and laboratory diagnostic techniques and is not inconsistent
with the other substantial evidence in [the] case
record.” Burgess v. Astrue, 537 F.3d 117, 128
(2d Cir. 2008) (internal citation and quotation marks
omitted). “The regulations further provide
that even if controlling weight is not given to the opinions
of the treating physician, the ALJ may still assign some
weight to those views, and must specifically explain the
weight that is actually given to the opinion.”
Schrack v. Astrue, 608 F.Supp.2d 297, 301 (D. Conn.
2009). The Second Circuit has required that:
[T]he ALJ must explicitly consider, inter alia: (1) the
frequency, length, nature, and extent of treatment; (2) the
amount of medical evidence supporting the opinion; (3) the
consistency of the opinion with the remaining medical
evidence; and, (4) whether the physician is a specialist.
After considering the above factors, the ALJ must
comprehensively set forth his reasons for the weight assigned
to a treating physician's opinion.
Greek v. Colvin, 802 F.3d 370, 375 (2d Cir. 2015)
(internal citations, quotation marks, and alterations
omitted). “The failure to provide good reasons for not
crediting the opinion of a claimant's treating physician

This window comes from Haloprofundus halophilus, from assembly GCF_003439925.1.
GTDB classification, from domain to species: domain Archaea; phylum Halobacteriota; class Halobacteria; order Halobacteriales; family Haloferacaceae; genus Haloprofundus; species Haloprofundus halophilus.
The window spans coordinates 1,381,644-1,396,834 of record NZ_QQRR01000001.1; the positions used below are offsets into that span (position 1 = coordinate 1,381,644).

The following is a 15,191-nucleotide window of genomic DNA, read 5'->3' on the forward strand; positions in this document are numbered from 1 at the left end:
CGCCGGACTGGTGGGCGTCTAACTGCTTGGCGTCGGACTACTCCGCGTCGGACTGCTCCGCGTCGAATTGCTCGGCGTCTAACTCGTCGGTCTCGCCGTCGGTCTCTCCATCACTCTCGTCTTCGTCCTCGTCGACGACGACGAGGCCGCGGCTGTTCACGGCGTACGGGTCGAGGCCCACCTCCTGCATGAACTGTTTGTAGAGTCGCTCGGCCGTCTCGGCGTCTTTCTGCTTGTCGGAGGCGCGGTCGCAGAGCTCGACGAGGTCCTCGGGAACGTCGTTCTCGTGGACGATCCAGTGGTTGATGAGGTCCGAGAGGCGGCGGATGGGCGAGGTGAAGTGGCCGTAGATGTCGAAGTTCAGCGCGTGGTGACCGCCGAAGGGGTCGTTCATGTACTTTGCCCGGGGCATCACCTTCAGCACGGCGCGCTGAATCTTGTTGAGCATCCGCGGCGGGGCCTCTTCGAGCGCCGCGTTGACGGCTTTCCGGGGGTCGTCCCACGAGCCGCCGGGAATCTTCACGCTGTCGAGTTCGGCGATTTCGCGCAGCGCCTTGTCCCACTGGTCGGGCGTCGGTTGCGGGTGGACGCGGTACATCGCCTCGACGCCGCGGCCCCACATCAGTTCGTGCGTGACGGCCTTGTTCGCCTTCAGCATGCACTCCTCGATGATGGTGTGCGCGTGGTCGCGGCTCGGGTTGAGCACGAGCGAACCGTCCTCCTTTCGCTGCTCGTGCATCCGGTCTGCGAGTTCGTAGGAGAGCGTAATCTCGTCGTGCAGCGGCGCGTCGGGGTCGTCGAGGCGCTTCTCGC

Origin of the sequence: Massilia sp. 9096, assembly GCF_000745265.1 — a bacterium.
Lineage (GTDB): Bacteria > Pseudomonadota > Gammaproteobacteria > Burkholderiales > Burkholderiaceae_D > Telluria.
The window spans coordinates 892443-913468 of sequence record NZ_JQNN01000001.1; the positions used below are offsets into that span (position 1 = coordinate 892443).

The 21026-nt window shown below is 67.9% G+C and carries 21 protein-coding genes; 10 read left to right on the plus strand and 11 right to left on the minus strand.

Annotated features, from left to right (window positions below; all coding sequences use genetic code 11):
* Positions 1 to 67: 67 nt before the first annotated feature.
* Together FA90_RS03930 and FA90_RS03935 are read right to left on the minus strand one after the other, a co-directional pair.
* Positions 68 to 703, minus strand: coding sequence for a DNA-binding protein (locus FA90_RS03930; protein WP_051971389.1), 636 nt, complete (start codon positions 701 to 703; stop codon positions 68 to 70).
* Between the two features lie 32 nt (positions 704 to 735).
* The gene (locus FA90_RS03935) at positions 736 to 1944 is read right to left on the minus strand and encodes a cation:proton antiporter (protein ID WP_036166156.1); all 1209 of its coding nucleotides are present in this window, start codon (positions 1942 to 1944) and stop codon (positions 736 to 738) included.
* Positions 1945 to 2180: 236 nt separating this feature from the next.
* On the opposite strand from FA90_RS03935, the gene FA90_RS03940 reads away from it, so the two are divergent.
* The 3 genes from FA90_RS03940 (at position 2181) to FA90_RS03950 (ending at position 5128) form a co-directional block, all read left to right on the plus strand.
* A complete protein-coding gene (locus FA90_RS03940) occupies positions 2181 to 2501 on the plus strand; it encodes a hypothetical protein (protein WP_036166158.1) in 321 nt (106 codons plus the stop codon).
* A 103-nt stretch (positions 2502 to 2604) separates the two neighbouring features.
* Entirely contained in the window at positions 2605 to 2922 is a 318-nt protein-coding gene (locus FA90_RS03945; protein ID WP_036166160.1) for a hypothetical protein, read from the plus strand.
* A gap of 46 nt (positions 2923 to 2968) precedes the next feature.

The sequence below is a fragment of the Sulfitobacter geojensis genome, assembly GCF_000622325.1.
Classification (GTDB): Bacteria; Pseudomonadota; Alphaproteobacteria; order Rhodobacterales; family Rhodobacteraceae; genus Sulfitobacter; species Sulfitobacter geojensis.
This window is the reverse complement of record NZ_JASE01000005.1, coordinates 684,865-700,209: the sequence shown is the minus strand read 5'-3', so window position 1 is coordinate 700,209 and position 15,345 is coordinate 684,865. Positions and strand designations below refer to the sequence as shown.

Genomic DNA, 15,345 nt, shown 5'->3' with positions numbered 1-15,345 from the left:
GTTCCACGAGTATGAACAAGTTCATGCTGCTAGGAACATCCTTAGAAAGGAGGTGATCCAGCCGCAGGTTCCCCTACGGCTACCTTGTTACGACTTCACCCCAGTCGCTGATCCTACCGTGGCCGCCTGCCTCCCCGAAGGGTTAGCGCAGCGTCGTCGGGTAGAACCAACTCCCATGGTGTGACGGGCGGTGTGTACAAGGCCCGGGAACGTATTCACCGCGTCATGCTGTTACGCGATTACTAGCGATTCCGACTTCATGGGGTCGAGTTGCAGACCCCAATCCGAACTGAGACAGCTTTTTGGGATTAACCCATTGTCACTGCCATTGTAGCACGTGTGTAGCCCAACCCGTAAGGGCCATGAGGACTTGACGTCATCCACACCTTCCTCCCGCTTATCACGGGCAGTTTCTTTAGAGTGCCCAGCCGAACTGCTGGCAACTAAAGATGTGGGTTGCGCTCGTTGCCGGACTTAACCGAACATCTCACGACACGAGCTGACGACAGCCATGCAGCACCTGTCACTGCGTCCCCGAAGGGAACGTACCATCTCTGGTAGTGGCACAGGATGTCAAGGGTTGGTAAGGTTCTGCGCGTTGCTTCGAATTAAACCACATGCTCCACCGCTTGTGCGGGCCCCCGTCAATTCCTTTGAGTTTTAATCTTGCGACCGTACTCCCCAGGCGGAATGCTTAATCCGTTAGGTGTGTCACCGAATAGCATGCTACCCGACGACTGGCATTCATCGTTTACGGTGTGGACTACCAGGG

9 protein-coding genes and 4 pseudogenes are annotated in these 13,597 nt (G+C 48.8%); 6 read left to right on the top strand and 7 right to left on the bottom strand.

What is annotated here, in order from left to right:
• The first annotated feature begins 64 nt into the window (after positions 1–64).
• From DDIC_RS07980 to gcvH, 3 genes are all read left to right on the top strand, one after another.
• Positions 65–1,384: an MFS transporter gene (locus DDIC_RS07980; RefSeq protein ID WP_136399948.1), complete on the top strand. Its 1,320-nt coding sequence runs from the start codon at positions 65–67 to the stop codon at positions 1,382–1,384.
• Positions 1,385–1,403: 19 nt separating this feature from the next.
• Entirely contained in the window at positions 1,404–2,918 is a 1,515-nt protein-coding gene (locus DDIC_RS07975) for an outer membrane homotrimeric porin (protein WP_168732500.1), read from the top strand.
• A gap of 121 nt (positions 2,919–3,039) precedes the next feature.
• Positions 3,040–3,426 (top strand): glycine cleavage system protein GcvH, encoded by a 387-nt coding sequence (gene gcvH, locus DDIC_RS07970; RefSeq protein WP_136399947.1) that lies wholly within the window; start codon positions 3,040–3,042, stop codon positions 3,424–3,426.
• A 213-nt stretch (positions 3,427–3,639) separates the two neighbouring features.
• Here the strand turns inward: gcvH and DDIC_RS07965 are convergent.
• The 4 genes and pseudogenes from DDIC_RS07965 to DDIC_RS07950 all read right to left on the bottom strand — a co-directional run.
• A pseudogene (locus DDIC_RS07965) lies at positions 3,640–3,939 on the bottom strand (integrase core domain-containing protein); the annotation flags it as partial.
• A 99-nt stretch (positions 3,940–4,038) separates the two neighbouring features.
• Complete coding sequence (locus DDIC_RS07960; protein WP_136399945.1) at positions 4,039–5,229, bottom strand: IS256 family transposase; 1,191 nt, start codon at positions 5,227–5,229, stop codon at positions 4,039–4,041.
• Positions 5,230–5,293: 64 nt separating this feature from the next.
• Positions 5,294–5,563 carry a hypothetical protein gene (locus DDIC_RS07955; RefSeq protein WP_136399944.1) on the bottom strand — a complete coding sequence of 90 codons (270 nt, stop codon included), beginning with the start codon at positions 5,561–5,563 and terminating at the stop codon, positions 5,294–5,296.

is a ground for remand.” Id. Nonetheless,
“slavish recitation of each and every factor [is not
required] where the ALJ's reasoning and adherence to the
regulation are clear.” Atwater v. Astrue, 512
Fed.Appx. 67, 70 (2d Cir. 2013).
Rozanski asserts that the ALJ erred by assigning
“little weight” to the opinion of Dr. Christopher
Yergen, his treating psychiatrist. Dr. Yergen completed two
Mental Health Impairment Questionnaires jointly with
Mr. Rozanski's therapist, Linda U McEwen, LCSW. R.
1495-99; 1506-10. On November 12, 2014, Dr. Yergen opined
that Mr. Rozanski had “[l]imited ability” to
“persist in simple activities without interruption from
psychological symptoms, ” to “handl[e]
frustration appropriately, ” or to “ask
questions or request assistance.” R. 1498-99. The
opinion explained that Mr. Rozanski's “depressed
mood and preoccupation with suicidal thoughts could impact
[his] attention and concentration and completion of
March 30, 2015, Dr. Yergen opined that Mr. Rozanski had
“[m]arked” limitations across a variety of
domains, including the ability to “[c]arry out detailed
instructions, ” “[s]ustain ordinary routine
without supervision, ” [c]omplete a workday without
interruptions from psychological symptoms, ” and
“[p]erform at a consistent pace without rest periods of
unreasonable length or frequency.” R. 1509. He
estimated that Mr. Rozanski's impairments would cause him
to be absent from work “[m]ore than three times per
month.” Id. A vocational expert testified that
an individual who was consistently out of work one or two
times per month “would probably not be
employable” in the national economy. R. 99.
assigned “little weight to Dr. Yergen's
opinion.” R. 43. He explained that the opinion was
“inconsistent with the overall evidence” because
“the claimant is generally intact cognitively and his
suicidal thoughts are attributable to his medication
noncompliance.” Id. Further, the ALJ explained
that Dr. Yergen's opinion was “inconsistent with
the claimant's level of daily activities, which involves
caring for himself, household chores and helping care for his
younger children.” Id. at 44. Finally, the ALJ